Communities are pitted against sand harvesters, powerful cartels and one another as demand for sand in Kenya grows. Here, what used to be a river in Makueni is now a huge crater with steep cliffs due to sand harvesting.
Photos and Videos by Rachel Reed | Words by Harriet Constable
Irene Nduku Kasyoki, 36, stands by her husband's grave. He was killed by sand harvesters while trying to protect the community's sand. "My husband was very hardworking and loving to his family and everybody in the community," she says. Kasyoki says the sand harvesters no longer have any water and their families are suffering. They now "come and steal water from those who protect sand".
Irene Nduku Kasyoki spoke to Al Jazeera nine days after her husband's brutal murder.
A beach in Tiwi, along Kenya's coast, where sand dredging just beyond the reef has caused the beach to subside and start to disappear. This beach is a key nesting ground for sea turtles.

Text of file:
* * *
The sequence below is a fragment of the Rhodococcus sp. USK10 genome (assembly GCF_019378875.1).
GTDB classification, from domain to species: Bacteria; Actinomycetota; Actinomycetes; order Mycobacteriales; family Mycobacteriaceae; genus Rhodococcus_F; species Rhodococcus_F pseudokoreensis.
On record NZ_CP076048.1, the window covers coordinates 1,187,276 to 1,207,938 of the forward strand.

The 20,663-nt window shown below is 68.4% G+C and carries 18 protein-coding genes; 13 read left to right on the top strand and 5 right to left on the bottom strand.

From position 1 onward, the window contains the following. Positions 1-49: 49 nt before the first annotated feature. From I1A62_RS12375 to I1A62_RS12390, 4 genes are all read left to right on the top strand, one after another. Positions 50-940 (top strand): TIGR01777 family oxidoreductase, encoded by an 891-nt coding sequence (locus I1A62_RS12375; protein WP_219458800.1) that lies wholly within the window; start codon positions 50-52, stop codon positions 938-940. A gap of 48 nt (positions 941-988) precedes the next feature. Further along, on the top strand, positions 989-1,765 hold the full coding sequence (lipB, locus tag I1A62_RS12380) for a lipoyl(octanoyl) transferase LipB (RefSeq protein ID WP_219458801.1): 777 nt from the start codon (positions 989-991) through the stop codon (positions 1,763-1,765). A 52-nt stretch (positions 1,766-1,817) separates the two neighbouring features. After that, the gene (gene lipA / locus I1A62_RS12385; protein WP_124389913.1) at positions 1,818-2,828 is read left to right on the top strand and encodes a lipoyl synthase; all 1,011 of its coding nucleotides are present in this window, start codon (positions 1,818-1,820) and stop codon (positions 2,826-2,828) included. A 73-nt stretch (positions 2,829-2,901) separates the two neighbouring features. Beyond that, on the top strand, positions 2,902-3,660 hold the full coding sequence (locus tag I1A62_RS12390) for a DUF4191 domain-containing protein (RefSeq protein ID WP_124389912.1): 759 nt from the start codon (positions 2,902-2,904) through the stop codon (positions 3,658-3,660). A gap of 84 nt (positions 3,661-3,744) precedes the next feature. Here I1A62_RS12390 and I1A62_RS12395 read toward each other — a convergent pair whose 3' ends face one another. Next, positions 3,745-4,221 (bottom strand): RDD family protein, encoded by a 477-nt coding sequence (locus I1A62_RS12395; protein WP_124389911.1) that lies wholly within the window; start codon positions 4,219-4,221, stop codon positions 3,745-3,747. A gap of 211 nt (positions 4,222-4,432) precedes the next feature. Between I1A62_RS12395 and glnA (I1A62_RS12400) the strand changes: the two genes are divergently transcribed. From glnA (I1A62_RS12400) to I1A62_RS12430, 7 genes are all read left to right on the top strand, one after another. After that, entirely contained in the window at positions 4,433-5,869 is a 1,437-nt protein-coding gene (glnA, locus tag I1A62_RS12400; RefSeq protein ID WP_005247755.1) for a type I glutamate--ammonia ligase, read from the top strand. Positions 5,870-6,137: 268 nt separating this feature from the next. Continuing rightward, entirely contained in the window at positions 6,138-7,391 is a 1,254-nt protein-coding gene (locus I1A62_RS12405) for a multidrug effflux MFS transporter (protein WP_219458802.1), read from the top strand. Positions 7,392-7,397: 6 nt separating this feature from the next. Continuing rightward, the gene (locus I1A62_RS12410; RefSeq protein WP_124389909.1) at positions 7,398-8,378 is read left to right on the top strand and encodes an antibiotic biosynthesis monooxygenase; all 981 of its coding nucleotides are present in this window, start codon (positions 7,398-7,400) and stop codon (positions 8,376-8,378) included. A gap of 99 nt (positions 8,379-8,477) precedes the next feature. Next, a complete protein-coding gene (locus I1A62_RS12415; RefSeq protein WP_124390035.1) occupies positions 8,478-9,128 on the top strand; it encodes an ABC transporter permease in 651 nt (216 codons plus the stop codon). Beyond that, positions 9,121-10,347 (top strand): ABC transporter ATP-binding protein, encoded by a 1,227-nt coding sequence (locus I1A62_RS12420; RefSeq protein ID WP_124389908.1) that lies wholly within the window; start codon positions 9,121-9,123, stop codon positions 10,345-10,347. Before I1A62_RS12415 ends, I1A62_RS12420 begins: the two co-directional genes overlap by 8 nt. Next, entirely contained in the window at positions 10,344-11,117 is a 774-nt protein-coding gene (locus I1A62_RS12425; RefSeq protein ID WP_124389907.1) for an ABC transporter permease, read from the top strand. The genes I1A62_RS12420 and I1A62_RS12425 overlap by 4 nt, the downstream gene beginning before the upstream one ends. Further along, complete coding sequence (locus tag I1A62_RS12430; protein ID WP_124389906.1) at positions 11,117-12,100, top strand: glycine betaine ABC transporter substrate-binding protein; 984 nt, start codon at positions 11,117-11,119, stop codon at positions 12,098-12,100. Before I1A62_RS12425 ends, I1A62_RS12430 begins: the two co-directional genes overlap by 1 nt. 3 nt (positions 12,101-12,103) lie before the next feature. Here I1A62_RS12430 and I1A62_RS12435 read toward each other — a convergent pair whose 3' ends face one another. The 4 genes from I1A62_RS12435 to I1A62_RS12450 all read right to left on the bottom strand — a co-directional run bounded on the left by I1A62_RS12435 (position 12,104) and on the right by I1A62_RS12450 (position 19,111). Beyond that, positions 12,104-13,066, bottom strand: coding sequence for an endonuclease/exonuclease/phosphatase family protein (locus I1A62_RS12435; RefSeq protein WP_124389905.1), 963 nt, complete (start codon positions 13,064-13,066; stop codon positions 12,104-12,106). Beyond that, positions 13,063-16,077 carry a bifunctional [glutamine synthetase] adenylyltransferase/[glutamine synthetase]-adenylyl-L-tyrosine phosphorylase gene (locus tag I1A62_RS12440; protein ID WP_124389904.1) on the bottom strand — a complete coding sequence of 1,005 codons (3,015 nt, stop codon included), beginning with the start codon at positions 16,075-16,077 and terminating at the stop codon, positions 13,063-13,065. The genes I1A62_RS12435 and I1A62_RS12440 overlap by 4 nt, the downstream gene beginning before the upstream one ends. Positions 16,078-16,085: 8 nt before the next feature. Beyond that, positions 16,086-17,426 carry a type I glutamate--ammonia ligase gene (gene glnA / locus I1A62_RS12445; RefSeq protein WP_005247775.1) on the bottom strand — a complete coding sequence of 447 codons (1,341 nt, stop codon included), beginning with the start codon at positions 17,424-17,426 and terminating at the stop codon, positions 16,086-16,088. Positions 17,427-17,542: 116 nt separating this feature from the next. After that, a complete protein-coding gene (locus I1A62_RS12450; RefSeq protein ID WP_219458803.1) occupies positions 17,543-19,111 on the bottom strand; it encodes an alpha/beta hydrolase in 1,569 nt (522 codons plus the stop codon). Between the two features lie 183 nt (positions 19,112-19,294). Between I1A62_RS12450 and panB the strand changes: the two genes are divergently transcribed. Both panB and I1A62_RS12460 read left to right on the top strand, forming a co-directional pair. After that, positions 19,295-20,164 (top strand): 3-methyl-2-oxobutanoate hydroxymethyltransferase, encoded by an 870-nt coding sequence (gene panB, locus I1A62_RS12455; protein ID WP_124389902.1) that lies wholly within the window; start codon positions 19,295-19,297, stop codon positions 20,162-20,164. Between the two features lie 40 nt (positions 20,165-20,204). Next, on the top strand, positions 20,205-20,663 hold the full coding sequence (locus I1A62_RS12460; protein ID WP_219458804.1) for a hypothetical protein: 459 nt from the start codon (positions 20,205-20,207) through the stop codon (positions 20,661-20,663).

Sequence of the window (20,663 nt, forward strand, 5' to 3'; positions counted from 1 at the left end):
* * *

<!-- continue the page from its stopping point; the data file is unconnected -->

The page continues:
Richard Mutinda, 40, has harvested sand for more than one year. "I look for other jobs because I know the sand will run out," he says, leaning on his shovel. "I know that with the sand goes our water. I know that water is life, but what choice do I have?" 100 tonnes of sand can be taken a day from this stretch of the Nthange River alone. There are 15 - 20 harvesting sites on this river.
Local Makueni farmer and activist Anthony Mua Kimeu talks about sand harvesting violence.
Anthony Mua Kimeu looks at the steep cliffs of the "dead" Kilome Ikolya River. A couple of years ago, this river was flat; now the drop from the banks to the riverbed is about ten meters.
A man collects water on Kikuu River in Makueni. During the rainy season, water percolates into the sand and is stored underground. Then, during the dry season, locals dig small wells in the sand like this one to gather water.
Bedrock signals the bottom of Nthange River's riverbed. Without sand to slow it down, rivers can diverge and travel at incredibly fast speeds over the bedrock during the rainy season. Locals describe it as "like a tsunami", which erodes the land and can sweep away people and livestock.
Irene Nduku Kasyoki holds a photograph of her late husband Geoffrey Kasyoki, who was killed by sand harvesters for protecting sand in his community. His death "pierced my heart," she says.